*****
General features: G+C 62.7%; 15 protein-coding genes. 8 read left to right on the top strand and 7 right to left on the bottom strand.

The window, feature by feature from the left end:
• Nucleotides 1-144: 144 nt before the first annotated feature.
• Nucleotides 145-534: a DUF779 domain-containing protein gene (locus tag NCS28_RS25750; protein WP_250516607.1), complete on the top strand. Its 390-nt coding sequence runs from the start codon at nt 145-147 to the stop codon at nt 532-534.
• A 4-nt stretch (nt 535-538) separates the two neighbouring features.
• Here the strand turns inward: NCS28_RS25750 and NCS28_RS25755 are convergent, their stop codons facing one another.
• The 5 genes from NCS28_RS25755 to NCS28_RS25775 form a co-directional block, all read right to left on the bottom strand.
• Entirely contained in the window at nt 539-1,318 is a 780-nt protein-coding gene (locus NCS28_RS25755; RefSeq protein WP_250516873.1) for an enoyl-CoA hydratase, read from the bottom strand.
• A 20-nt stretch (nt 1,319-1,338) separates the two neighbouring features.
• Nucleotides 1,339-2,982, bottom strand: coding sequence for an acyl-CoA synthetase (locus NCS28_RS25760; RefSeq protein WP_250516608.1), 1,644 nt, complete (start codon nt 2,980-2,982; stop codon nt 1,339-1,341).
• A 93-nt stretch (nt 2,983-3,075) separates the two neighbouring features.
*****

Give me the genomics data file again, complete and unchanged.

General features: G+C 62.7%; 15 protein-coding genes. 8 read left to right on the top strand and 7 right to left on the bottom strand.

The window, feature by feature from the left end:
• Nucleotides 1-144: 144 nt before the first annotated feature.
• Nucleotides 145-534: a DUF779 domain-containing protein gene (locus tag NCS28_RS25750; protein WP_250516607.1), complete on the top strand. Its 390-nt coding sequence runs from the start codon at nt 145-147 to the stop codon at nt 532-534.
• A 4-nt stretch (nt 535-538) separates the two neighbouring features.
• Here the strand turns inward: NCS28_RS25750 and NCS28_RS25755 are convergent, their stop codons facing one another.
• The 5 genes from NCS28_RS25755 to NCS28_RS25775 form a co-directional block, all read right to left on the bottom strand.
• Entirely contained in the window at nt 539-1,318 is a 780-nt protein-coding gene (locus NCS28_RS25755; RefSeq protein WP_250516873.1) for an enoyl-CoA hydratase, read from the bottom strand.
• A 20-nt stretch (nt 1,319-1,338) separates the two neighbouring features.
• Nucleotides 1,339-2,982, bottom strand: coding sequence for an acyl-CoA synthetase (locus NCS28_RS25760; RefSeq protein WP_250516608.1), 1,644 nt, complete (start codon nt 2,980-2,982; stop codon nt 1,339-1,341).
• A 93-nt stretch (nt 2,983-3,075) separates the two neighbouring features.